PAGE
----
susan.hodge

Are You Approaching Maximum Load?

Blog Post created by susan.hodge Champion on May 13, 2016

Have you noticed those signs on old roads or bridges that warn about the maximum load the road can tolerate?  Probably not because maximum load is one of those signs we dont read.

 

By maximum load I mean doing all that we can tolerate...and no more.  Bridges arent designed to handle the maximum load continuously only for short periods of time.  The same applies to the human body and spirit.  We can take on a lot, but then need to back off from the maximum load to relieve the stress.

 

 

There are signs in my life that indicate that Ive reached or exceeded my maximum load and its time to back off.  They are:

 

  • I havent had a manicure in weeks...or months.
  • The top of my desk looks like a paper recycling center.
  • I cant remember the last time I had a date night with my husband.  When its really bad, I forget that I have a husband.
  • My daily to do” list would be impossible to complete in a week.
  • Ive lost my enthusiasm for exercise.
  • Ive spent more time in the drive through lane than the kitchen.
  • The people whom I normally love in my life have become annoying, grumpy and hard to get along with.  (Surely it could not be ME???)

 

 

A number of years ago I hit the maximum load, missed all the signs and kept going.  A series of unrelated, coincidental events hit all in the space of a few months - new job, deaths of two friends, serious illness of another, life threatening experience of my husband, market crash, hurricane, family events.  Most of these were not within my control.  Sometimes life just hands us a maximum load.  There were also other events that people looked to me for help and I kept taking on more.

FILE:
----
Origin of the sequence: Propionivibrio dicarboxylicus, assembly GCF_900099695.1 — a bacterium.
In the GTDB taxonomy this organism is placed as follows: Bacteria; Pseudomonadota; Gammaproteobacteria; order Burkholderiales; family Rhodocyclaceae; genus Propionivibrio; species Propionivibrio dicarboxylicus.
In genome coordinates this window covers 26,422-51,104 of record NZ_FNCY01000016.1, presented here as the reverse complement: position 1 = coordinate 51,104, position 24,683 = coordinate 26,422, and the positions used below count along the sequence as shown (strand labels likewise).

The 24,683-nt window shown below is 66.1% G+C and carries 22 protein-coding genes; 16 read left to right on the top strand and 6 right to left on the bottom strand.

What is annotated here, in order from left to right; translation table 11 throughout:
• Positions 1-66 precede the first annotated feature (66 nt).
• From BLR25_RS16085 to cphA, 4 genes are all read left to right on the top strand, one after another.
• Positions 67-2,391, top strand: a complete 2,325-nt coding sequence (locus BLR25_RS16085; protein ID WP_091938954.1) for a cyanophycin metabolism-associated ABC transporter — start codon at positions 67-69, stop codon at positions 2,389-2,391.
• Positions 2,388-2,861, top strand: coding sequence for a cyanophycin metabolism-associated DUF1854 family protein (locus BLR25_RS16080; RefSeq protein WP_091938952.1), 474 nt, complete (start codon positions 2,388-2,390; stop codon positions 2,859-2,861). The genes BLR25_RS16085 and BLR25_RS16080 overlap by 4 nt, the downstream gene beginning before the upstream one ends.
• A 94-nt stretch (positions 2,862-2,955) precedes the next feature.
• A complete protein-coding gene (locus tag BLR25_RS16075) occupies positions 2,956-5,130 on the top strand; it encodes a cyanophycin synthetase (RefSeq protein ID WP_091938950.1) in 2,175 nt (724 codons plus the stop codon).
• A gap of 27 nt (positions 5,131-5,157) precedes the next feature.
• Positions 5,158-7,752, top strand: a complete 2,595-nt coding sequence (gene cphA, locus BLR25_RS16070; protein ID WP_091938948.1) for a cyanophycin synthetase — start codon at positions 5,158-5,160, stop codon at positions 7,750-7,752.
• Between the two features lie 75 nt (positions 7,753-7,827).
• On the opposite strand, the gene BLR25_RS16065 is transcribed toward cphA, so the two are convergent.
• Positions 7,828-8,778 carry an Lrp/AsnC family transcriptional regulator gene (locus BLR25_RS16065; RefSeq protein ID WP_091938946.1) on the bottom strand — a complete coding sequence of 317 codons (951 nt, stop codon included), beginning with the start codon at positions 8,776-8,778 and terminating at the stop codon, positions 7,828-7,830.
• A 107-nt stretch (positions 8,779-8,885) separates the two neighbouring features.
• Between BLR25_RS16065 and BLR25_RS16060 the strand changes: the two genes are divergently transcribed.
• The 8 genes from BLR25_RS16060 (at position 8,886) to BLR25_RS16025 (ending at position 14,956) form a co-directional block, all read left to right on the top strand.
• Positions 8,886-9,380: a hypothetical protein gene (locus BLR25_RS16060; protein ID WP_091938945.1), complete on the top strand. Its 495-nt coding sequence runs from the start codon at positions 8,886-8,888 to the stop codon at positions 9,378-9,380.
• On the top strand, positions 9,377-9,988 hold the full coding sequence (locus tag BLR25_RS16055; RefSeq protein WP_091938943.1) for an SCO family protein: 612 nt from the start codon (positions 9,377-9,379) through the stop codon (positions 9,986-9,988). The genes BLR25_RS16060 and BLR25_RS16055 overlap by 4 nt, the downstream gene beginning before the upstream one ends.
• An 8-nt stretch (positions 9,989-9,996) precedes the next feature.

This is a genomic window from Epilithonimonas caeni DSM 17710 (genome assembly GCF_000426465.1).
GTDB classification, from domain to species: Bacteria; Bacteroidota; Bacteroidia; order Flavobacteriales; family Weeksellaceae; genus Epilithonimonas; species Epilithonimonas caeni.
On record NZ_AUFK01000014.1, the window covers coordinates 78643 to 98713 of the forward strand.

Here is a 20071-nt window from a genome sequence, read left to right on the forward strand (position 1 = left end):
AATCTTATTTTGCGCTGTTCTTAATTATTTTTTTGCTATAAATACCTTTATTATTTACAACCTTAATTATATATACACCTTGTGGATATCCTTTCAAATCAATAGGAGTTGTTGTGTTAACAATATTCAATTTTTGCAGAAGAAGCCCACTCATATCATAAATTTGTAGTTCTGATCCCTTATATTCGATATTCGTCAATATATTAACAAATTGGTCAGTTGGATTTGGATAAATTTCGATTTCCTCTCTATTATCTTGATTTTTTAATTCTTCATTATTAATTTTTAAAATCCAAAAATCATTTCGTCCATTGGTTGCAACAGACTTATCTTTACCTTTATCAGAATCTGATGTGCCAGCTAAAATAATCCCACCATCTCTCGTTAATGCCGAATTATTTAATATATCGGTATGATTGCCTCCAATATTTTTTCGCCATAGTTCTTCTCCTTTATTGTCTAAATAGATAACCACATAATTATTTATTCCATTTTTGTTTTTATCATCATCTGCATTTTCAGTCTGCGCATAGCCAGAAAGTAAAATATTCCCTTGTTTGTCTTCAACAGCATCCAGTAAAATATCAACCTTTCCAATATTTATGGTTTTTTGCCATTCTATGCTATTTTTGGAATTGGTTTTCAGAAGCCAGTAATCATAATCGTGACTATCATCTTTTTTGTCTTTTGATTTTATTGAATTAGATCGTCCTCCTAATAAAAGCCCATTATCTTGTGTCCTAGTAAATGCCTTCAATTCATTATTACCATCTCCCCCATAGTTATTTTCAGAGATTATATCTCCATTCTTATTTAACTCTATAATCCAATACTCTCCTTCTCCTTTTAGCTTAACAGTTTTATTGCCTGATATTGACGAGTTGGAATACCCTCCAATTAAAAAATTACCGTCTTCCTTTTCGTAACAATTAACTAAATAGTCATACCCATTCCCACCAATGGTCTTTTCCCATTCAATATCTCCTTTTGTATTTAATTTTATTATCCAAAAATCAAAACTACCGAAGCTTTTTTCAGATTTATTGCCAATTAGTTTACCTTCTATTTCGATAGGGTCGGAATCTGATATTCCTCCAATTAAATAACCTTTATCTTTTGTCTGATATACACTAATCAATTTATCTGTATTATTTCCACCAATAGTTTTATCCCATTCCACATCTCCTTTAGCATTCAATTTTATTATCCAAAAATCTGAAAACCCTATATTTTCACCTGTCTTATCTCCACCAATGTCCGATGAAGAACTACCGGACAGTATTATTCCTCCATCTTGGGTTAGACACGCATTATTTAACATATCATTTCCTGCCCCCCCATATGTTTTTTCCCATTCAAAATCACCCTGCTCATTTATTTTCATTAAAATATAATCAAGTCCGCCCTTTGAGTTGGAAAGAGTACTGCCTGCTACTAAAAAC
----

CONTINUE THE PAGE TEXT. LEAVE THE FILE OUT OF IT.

Finally I hit the wall.  I walked into my office one day and stared at the wall. I said to myself "Susan, turn around and
look at your computer.  Go to work.
  But I couldn't move.  I was just too tired, burned out, exhausted.  If one more person asked me to do one more thing for them, solve one more problem, take on one more responsibility, I was going to scream....literally.

 

Instead I turned around and started writing down what I needed to do to get out of this pattern.  This is what I wrote:

 

  • Exercise beginning today and three to four times a week.
  • Schedule time in the morning to pray, mediate and journal.
  • What in my schedule can I resign from/ stop doing?
  • What responsibilities can I delegate either temporarily or long term?
  • What is coming up that I can say “no” to, even if it’s a “good thing”?
  • Schedule a vacation or a break to look forward to.
  • Spend time doing something out of my ordinary routine...best if it’s something that stimulates the senses in a different way. (Examples for me are outdoors activities, art exhibits, symphony.)
  • Who in my support network do I need to spend more time with?

 

 

This plan always works for me – immediately my stress is relieved when I start taking the steps above.  Of course, the preventive measure is to read the signs early.

 


What are the signs that indicate you are approaching “maximum load”?

Outcomes